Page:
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3.7 out of 5 stars9
3.7 out of 5 stars
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on 21 November 1999
I actually thought this was rather wonderful. The world Bear creates (which is just 50 years into our future) is believable and frightening. The 'newspeak' works, I think, constantly reminding us that we are in a world which is different from ours, but has evolved from it. The novel is more than just a thriller and contains some very interesting stuff on the nature of free will, evil and the purpose of punishment (if there is one). It took a little while to get into it, but once engaged I was well int 'sneaking off for a quick read when I should have been doing something else' mode.
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on 18 July 2000
This was one of the first hard science fiction novels I read and I still feel the force behind the emotional climaxe ten years later.
Bear creates a totally believable world, which has been changed almost beyond recognition by nano-technology. It is a world where humans shapes can be customised to suit their wildest taste, and the human mind can be entered and traversed by a therapist in 'virtual' physical form.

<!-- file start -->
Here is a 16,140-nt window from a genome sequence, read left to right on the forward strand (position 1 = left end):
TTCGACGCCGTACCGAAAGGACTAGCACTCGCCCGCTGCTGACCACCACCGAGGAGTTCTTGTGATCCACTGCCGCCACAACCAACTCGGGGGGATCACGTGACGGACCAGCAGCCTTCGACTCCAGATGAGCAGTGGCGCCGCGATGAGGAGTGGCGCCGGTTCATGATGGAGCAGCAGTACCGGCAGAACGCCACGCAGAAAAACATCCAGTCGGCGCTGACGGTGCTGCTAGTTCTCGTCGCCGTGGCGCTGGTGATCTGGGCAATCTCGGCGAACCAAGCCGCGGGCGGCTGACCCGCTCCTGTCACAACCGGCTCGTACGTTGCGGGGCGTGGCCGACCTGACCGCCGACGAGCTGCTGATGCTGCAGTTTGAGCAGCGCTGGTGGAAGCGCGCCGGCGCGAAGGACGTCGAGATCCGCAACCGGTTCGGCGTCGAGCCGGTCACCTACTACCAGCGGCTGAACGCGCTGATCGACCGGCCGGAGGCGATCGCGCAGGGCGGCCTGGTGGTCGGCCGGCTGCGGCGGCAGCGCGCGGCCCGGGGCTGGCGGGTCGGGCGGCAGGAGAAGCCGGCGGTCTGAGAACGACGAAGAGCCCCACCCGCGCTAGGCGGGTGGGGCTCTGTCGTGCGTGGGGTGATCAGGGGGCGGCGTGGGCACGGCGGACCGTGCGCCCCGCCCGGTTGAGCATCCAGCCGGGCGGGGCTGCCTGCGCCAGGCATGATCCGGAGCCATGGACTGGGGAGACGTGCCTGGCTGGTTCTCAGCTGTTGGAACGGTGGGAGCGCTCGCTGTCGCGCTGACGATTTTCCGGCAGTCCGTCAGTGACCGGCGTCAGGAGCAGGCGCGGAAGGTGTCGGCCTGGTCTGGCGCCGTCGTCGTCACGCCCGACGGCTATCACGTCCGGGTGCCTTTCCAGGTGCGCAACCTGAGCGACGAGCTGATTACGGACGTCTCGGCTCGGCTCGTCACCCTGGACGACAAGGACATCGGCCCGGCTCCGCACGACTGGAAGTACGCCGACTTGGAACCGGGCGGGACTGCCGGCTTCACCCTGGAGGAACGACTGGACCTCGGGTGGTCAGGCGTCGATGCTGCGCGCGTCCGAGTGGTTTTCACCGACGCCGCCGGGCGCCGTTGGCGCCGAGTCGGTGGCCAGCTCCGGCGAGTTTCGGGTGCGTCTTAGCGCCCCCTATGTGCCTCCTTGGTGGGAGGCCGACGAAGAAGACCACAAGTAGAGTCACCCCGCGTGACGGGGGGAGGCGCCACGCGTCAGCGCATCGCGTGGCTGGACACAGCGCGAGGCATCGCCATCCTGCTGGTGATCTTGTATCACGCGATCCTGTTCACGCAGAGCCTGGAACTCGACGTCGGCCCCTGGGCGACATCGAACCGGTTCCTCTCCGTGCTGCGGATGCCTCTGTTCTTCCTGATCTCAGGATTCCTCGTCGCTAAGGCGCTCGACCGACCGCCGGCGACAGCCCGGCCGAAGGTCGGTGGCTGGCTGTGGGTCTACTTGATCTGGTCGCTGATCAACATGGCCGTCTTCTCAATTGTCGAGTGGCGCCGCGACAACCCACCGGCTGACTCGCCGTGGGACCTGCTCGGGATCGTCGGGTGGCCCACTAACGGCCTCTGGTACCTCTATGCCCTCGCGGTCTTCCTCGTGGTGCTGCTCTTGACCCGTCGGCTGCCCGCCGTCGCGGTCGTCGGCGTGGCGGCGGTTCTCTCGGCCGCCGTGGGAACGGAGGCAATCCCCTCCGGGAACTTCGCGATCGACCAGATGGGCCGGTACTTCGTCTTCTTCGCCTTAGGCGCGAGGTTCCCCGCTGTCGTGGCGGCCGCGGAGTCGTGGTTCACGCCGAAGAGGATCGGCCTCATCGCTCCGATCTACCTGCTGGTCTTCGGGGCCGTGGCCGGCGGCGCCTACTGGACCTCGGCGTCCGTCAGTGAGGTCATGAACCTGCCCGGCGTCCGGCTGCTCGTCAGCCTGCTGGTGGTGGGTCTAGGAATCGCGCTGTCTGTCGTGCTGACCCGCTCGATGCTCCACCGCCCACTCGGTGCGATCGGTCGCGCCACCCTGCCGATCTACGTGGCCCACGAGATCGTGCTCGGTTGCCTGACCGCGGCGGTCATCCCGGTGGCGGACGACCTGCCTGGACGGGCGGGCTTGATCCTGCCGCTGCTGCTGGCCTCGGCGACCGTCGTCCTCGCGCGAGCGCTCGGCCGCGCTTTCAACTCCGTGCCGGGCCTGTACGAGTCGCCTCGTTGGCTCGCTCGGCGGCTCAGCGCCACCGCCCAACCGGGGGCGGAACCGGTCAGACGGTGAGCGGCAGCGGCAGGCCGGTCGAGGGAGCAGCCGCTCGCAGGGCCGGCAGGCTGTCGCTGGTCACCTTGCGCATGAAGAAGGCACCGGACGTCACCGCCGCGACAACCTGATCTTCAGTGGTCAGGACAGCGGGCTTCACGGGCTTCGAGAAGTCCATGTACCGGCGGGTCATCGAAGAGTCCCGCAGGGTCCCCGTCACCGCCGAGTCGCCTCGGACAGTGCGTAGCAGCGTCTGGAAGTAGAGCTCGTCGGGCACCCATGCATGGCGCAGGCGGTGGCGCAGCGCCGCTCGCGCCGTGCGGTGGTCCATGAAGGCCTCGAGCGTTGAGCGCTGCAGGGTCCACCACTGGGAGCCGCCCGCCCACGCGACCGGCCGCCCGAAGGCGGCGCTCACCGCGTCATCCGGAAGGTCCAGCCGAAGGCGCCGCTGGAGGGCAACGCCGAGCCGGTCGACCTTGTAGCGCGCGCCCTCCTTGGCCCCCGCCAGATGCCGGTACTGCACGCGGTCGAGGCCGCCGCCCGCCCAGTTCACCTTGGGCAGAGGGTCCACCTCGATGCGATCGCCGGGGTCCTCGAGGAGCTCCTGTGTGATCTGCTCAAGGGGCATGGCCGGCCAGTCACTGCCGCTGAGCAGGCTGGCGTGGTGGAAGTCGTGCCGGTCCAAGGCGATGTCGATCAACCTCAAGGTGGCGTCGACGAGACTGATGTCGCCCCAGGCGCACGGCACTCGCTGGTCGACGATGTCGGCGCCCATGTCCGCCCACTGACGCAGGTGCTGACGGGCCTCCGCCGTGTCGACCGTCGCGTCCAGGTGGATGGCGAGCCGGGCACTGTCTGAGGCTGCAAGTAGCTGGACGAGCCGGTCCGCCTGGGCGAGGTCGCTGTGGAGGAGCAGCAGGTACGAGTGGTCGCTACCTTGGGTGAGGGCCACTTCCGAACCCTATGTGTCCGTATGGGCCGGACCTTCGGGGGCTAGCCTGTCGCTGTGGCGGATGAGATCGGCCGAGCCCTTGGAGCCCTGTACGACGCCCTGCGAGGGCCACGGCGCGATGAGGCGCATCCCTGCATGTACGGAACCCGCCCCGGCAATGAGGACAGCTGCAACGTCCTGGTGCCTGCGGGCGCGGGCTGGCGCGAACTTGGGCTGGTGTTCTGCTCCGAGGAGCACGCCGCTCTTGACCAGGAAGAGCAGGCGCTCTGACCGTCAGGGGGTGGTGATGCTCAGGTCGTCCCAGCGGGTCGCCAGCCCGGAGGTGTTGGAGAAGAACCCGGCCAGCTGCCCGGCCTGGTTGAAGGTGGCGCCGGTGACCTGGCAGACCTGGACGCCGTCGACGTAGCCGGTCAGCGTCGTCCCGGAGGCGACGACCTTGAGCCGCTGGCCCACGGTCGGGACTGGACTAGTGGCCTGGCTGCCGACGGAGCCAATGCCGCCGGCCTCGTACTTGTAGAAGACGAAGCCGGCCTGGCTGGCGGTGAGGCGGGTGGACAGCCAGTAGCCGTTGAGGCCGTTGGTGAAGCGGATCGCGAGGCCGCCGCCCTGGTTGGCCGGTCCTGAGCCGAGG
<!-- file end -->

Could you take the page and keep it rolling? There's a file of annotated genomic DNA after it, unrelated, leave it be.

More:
But for all Bear's inventivness of character, the reader never feels any great sympathy for their trials and tribulations. This is saved for a computer.
The unforgetable moment in the book is when a enourmously complex and powerful computer, becomes self aware, in a part of space where an answer to a question takes over a year to return. It is a testement to Bear that he is able to make the subject for such a moving moment, emotive science, a computer's unconsolable isolation and lonleness in an unreachable void.
Truely great science fiction and while the rest of the novel is clearly flawedand suffers from Bear's trademark stagnation of pace and looseness of plot control, this moment alone makes the book a significant milestone in science fiction.
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on 9 March 2001
Yet another excellent example of Bear's work. The world he creates is rich and interesting, not to mention believable.
Queen of Angels is the first book in a series of three - Slant, Heads and Moving Mars. If you enjoy this book, Slant and Moving Mars come highly recommended, where as Heads is a little disappointing.
Sadly, Amazon don't seem to stock Moving Mars, which is a shame, because it's an incredible ending to this series.
Country of the Mind sounds like it may also belong with this collection, but I have yet to see a copy, so I'm not sure.
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on 2 January 2012
When compared to other works by Greg Bear such as EON or Halo: Cryptum this story is a little disappointing.
The story takes a long time to get up to speed and the ending, however good, doesn't make up for the short falls in this particular book. In particular it is marred by an over indulgence of references to physical appearance/state of one of the main characters, so much so it becomes tiresome. To a lesser extent it is also marred by the use of "newspeak" which really doesn't work well. I am in no hurry to read the sequel.
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VINE VOICEon 6 August 2014
A futuristic sci-fi thriller: